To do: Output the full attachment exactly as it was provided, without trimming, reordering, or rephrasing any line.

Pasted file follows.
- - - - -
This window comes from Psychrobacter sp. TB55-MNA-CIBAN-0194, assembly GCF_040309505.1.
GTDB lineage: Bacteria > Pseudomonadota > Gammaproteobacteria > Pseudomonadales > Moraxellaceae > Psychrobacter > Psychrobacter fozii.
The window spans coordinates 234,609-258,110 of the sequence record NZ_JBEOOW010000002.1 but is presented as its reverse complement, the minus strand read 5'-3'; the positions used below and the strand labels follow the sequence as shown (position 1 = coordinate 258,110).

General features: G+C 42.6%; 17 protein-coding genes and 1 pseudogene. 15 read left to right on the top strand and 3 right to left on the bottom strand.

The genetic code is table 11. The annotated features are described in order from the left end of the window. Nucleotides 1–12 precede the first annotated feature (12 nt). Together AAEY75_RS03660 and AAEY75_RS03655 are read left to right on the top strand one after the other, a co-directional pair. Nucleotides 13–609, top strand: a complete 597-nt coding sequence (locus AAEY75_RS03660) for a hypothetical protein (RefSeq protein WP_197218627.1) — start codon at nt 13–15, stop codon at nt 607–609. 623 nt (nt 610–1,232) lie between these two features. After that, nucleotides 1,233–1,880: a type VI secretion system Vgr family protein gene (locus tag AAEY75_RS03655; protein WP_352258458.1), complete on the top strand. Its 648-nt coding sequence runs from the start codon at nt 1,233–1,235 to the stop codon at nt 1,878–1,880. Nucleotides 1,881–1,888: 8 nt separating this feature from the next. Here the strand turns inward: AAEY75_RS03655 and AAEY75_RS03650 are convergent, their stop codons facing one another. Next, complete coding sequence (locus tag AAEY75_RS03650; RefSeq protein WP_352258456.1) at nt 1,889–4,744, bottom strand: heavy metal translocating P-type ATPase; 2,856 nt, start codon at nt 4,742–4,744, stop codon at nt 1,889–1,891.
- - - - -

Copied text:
This window comes from Psychrobacter sp. TB55-MNA-CIBAN-0194, assembly GCF_040309505.1.
GTDB lineage: Bacteria > Pseudomonadota > Gammaproteobacteria > Pseudomonadales > Moraxellaceae > Psychrobacter > Psychrobacter fozii.
The window spans coordinates 234,609-258,110 of the sequence record NZ_JBEOOW010000002.1 but is presented as its reverse complement, the minus strand read 5'-3'; the positions used below and the strand labels follow the sequence as shown (position 1 = coordinate 258,110).

General features: G+C 42.6%; 17 protein-coding genes and 1 pseudogene. 15 read left to right on the top strand and 3 right to left on the bottom strand.

The genetic code is table 11. The annotated features are described in order from the left end of the window. Nucleotides 1–12 precede the first annotated feature (12 nt). Together AAEY75_RS03660 and AAEY75_RS03655 are read left to right on the top strand one after the other, a co-directional pair. Nucleotides 13–609, top strand: a complete 597-nt coding sequence (locus AAEY75_RS03660) for a hypothetical protein (RefSeq protein WP_197218627.1) — start codon at nt 13–15, stop codon at nt 607–609. 623 nt (nt 610–1,232) lie between these two features. After that, nucleotides 1,233–1,880: a type VI secretion system Vgr family protein gene (locus tag AAEY75_RS03655; protein WP_352258458.1), complete on the top strand. Its 648-nt coding sequence runs from the start codon at nt 1,233–1,235 to the stop codon at nt 1,878–1,880. Nucleotides 1,881–1,888: 8 nt separating this feature from the next. Here the strand turns inward: AAEY75_RS03655 and AAEY75_RS03650 are convergent, their stop codons facing one another. Next, complete coding sequence (locus tag AAEY75_RS03650; RefSeq protein WP_352258456.1) at nt 1,889–4,744, bottom strand: heavy metal translocating P-type ATPase; 2,856 nt, start codon at nt 4,742–4,744, stop codon at nt 1,889–1,891.